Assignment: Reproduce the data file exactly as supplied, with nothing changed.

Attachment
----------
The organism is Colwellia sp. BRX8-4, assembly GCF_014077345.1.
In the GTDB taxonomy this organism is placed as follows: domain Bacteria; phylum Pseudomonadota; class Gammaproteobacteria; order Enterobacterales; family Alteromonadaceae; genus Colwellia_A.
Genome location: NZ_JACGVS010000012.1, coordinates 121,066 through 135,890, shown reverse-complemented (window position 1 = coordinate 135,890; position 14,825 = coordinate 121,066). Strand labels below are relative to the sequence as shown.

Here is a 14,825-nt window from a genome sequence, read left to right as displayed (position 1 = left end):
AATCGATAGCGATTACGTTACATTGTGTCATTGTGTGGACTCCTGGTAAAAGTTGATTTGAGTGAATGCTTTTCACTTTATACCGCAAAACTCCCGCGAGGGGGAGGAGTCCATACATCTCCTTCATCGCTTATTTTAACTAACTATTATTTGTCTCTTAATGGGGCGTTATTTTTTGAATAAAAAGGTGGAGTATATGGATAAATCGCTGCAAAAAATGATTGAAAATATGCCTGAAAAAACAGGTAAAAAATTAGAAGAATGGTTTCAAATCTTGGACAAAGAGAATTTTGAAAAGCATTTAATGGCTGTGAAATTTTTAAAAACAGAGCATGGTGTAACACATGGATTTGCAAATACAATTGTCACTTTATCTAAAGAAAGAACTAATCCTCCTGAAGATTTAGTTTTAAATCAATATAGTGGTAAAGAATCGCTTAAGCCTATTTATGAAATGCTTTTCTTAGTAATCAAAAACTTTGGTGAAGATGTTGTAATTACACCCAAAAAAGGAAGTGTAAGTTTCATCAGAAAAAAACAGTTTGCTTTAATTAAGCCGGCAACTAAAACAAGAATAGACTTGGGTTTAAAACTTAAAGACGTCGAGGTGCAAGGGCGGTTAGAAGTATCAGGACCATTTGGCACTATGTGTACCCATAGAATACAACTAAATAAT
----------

The organism is Colwellia sp. BRX8-4, assembly GCF_014077345.1.
In the GTDB taxonomy this organism is placed as follows: domain Bacteria; phylum Pseudomonadota; class Gammaproteobacteria; order Enterobacterales; family Alteromonadaceae; genus Colwellia_A.
Genome location: NZ_JACGVS010000012.1, coordinates 121,066 through 135,890, shown reverse-complemented (window position 1 = coordinate 135,890; position 14,825 = coordinate 121,066). Strand labels below are relative to the sequence as shown.

Here is a 14,825-nt window from a genome sequence, read left to right as displayed (position 1 = left end):
AATCGATAGCGATTACGTTACATTGTGTCATTGTGTGGACTCCTGGTAAAAGTTGATTTGAGTGAATGCTTTTCACTTTATACCGCAAAACTCCCGCGAGGGGGAGGAGTCCATACATCTCCTTCATCGCTTATTTTAACTAACTATTATTTGTCTCTTAATGGGGCGTTATTTTTTGAATAAAAAGGTGGAGTATATGGATAAATCGCTGCAAAAAATGATTGAAAATATGCCTGAAAAAACAGGTAAAAAATTAGAAGAATGGTTTCAAATCTTGGACAAAGAGAATTTTGAAAAGCATTTAATGGCTGTGAAATTTTTAAAAACAGAGCATGGTGTAACACATGGATTTGCAAATACAATTGTCACTTTATCTAAAGAAAGAACTAATCCTCCTGAAGATTTAGTTTTAAATCAATATAGTGGTAAAGAATCGCTTAAGCCTATTTATGAAATGCTTTTCTTAGTAATCAAAAACTTTGGTGAAGATGTTGTAATTACACCCAAAAAAGGAAGTGTAAGTTTCATCAGAAAAAAACAGTTTGCTTTAATTAAGCCGGCAACTAAAACAAGAATAGACTTGGGTTTAAAACTTAAAGACGTCGAGGTGCAAGGGCGGTTAGAAGTATCAGGACCATTTGGCACTATGTGTACCCATAGAATACAACTAAATAAT